Just 17.5 percent of Florida's registered voters bothered to turn out for Florida's primary election on Tuesday. That's the lowest turnout in a state-wide election in the state in 16 years. The last time voter turnout was lower was when only 16.6 percent of Floridians bothered to turn out for the 1998 primary election.
Voter turn out was down from about 22 percent from 2010's midterm election primary.
It's not perhaps particularly surprising.
Both parities gubernatorial candidates were pretty much decided before the election even started. Rick Scott is, of course, the incumbent, and Charlie Crist's entrant into the field as a Democrat probably cleared the field of a strong challenge from other Democrats.
Nan Rich put up a noble fight, but at no point during the election was she embraced by the Democratic establishment despite being a former state Senate Minority Leader. Even her staunchest supporters didn't believe she had much of a chance.
In fact, only one other statewide race had a primary. Former state Rep. George Sheldon defeated state Rep. Perry Thurston to claim the Democrat's attorney general nomination. Despite the fact that Sheldon will take on controversial Republican Attorney General Pam Bondi in the general election, the primary contest didn't draw all that much attention.
Partisan primaries also are not open to voters who are registered as independents. So unless there were local elections going on, independent and other voters had no real reason to show up.
Voter turnout was particularly low in South Florida. Broward County had the lowest turnout in the state with just 10.77 percent. Broward, y'all lazy. You're supposed to be the "liberal bastion" of the state. No wonder Florida's politicians tend to lean more right than the general population. (In fact, Broward's generally low turnout is probably to blame for Rick Scott winning the general election in 2012, but that's another story... and one that also includes Miami-Dade, so who are we to throw stones?)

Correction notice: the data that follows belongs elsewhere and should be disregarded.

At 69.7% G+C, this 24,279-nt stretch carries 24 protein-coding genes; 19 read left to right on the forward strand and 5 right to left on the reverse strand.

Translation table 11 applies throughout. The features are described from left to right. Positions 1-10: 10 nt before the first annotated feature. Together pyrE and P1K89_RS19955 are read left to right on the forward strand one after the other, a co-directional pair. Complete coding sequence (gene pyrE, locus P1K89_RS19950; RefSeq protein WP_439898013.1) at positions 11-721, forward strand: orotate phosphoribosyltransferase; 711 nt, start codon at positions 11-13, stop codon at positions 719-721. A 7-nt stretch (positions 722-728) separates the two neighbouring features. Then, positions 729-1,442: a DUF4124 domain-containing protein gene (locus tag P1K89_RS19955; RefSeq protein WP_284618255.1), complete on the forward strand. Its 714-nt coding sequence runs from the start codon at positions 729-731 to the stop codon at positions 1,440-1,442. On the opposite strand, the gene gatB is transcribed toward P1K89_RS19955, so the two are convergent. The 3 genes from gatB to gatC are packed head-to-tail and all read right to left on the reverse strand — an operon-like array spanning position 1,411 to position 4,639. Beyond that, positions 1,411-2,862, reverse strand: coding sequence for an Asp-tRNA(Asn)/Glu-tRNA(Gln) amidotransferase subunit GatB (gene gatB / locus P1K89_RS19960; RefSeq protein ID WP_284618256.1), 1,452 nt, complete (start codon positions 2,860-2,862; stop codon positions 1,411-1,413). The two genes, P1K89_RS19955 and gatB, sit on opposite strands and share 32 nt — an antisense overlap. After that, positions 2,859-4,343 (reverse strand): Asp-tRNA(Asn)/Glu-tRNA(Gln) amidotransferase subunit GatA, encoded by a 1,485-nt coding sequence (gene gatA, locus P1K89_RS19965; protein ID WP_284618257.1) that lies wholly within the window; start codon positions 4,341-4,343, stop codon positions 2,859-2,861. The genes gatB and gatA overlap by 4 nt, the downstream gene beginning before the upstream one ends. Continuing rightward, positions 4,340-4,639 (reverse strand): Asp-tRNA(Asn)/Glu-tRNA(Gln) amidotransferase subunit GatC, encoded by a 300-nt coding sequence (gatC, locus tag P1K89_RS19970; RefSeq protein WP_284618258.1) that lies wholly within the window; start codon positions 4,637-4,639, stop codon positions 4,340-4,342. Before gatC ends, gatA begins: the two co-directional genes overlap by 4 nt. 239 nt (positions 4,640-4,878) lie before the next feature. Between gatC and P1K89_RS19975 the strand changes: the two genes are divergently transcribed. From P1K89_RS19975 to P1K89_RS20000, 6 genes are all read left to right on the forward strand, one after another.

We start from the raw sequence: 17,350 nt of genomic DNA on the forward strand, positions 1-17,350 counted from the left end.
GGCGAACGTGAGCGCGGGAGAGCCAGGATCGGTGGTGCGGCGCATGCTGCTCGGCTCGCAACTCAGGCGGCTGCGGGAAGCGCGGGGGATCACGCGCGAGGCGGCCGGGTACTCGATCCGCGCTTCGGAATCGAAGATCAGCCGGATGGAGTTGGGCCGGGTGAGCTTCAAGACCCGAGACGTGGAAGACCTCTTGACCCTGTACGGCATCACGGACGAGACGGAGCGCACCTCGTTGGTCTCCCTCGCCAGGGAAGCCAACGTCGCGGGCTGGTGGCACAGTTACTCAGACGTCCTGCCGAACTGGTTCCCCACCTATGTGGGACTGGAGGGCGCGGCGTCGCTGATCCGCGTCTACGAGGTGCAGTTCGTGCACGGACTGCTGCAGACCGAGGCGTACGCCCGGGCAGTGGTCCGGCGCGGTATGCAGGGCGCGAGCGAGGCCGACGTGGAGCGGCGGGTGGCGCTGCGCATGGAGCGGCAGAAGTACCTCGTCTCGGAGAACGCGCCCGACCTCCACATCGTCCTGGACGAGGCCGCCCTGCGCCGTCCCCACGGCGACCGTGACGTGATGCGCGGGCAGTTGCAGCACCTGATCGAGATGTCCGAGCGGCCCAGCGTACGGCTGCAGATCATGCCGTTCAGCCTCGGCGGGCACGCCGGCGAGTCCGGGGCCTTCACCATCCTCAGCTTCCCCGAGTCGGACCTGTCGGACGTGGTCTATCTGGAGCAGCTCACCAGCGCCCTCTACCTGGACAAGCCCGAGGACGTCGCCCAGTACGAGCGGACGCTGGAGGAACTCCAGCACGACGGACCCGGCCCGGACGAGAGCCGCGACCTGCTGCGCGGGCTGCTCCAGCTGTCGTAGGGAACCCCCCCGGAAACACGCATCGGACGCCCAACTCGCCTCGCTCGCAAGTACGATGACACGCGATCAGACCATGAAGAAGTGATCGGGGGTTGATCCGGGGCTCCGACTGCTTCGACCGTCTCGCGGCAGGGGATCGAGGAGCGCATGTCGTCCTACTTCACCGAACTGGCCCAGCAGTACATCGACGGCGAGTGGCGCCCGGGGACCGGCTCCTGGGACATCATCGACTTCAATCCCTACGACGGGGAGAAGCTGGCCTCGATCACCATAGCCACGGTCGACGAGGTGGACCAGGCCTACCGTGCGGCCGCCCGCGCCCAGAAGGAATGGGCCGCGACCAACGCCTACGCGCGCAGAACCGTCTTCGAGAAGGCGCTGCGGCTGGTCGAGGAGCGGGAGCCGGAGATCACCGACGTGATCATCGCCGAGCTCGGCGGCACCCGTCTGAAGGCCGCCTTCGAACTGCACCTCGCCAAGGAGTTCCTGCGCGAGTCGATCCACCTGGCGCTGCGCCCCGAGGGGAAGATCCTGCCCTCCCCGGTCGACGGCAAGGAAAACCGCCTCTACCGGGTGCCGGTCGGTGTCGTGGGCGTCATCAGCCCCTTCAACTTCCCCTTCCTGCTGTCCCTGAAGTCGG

Palm Beach drew just a 12 percent turnout.
Meanwhile, 14.4 percent of Miami-Dade voters turned out. That means we did pretty good by South Florida standards, but not by the rest of the state. Of course, there were several important local races going on in Miami as well. That includes some hard-fought county commission races, a mayoral race in North Miami, and a referendum in Miami on that SkyRise thing.
Keep Miami New Times Free... Since we started Miami New Times, it has been defined as the free, independent voice of Miami, and we would like to keep it that way. Offering our readers free access to incisive coverage of local news, food and culture. Producing stories on everything from political scandals to the hottest new bands, with gutsy reporting, stylish writing, and staffers who've won everything from the Society of Professional Journalists' Sigma Delta Chi feature-writing award to the Casey Medal for Meritorious Journalism. But with local journalism's existence under siege and advertising revenue setbacks having a larger impact, it is important now more than ever for us to rally support behind funding our local journalism. You can help by participating in our "I Support" membership program, allowing us to keep covering Miami with no paywalls.